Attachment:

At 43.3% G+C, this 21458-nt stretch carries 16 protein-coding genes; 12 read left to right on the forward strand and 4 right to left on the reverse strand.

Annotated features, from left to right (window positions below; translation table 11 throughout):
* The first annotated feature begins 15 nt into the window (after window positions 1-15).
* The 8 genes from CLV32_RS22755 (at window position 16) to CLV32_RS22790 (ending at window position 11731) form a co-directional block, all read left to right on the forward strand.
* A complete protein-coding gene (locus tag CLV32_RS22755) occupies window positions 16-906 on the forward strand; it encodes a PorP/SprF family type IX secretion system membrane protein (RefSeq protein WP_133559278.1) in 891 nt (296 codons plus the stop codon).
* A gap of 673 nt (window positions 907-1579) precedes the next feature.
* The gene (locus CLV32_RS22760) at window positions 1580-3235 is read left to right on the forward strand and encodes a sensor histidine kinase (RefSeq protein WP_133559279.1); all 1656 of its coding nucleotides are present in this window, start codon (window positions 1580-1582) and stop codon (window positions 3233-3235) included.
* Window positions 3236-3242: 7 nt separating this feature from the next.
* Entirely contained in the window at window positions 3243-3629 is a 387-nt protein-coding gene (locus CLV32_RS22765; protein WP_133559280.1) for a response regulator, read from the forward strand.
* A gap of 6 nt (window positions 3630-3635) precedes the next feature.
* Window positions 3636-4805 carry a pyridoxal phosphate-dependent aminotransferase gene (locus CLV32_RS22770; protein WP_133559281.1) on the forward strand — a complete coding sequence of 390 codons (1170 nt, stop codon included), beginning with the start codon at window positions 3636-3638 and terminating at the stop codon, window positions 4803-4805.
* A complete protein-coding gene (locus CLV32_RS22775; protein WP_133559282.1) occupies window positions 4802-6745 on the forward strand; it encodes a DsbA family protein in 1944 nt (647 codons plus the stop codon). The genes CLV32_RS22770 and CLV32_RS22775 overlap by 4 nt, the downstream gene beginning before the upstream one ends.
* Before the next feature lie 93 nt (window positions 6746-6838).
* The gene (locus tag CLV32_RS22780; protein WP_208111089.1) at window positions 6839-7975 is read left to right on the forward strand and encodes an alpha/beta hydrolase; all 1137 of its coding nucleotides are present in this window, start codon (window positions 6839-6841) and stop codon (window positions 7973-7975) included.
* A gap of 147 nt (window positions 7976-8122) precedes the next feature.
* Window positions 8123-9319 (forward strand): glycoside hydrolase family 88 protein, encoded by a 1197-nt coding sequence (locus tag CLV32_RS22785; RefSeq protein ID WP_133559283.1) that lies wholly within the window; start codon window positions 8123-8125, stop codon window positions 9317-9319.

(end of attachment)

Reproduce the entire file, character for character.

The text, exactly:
At 43.3% G+C, this 21458-nt stretch carries 16 protein-coding genes; 12 read left to right on the forward strand and 4 right to left on the reverse strand.

Annotated features, from left to right (window positions below; translation table 11 throughout):
* The first annotated feature begins 15 nt into the window (after window positions 1-15).
* The 8 genes from CLV32_RS22755 (at window position 16) to CLV32_RS22790 (ending at window position 11731) form a co-directional block, all read left to right on the forward strand.
* A complete protein-coding gene (locus tag CLV32_RS22755) occupies window positions 16-906 on the forward strand; it encodes a PorP/SprF family type IX secretion system membrane protein (RefSeq protein WP_133559278.1) in 891 nt (296 codons plus the stop codon).
* A gap of 673 nt (window positions 907-1579) precedes the next feature.
* The gene (locus CLV32_RS22760) at window positions 1580-3235 is read left to right on the forward strand and encodes a sensor histidine kinase (RefSeq protein WP_133559279.1); all 1656 of its coding nucleotides are present in this window, start codon (window positions 1580-1582) and stop codon (window positions 3233-3235) included.
* Window positions 3236-3242: 7 nt separating this feature from the next.
* Entirely contained in the window at window positions 3243-3629 is a 387-nt protein-coding gene (locus CLV32_RS22765; protein WP_133559280.1) for a response regulator, read from the forward strand.
* A gap of 6 nt (window positions 3630-3635) precedes the next feature.
* Window positions 3636-4805 carry a pyridoxal phosphate-dependent aminotransferase gene (locus CLV32_RS22770; protein WP_133559281.1) on the forward strand — a complete coding sequence of 390 codons (1170 nt, stop codon included), beginning with the start codon at window positions 3636-3638 and terminating at the stop codon, window positions 4803-4805.
* A complete protein-coding gene (locus CLV32_RS22775; protein WP_133559282.1) occupies window positions 4802-6745 on the forward strand; it encodes a DsbA family protein in 1944 nt (647 codons plus the stop codon). The genes CLV32_RS22770 and CLV32_RS22775 overlap by 4 nt, the downstream gene beginning before the upstream one ends.
* Before the next feature lie 93 nt (window positions 6746-6838).
* The gene (locus tag CLV32_RS22780; protein WP_208111089.1) at window positions 6839-7975 is read left to right on the forward strand and encodes an alpha/beta hydrolase; all 1137 of its coding nucleotides are present in this window, start codon (window positions 6839-6841) and stop codon (window positions 7973-7975) included.
* A gap of 147 nt (window positions 7976-8122) precedes the next feature.
* Window positions 8123-9319 (forward strand): glycoside hydrolase family 88 protein, encoded by a 1197-nt coding sequence (locus tag CLV32_RS22785; RefSeq protein ID WP_133559283.1) that lies wholly within the window; start codon window positions 8123-8125, stop codon window positions 9317-9319.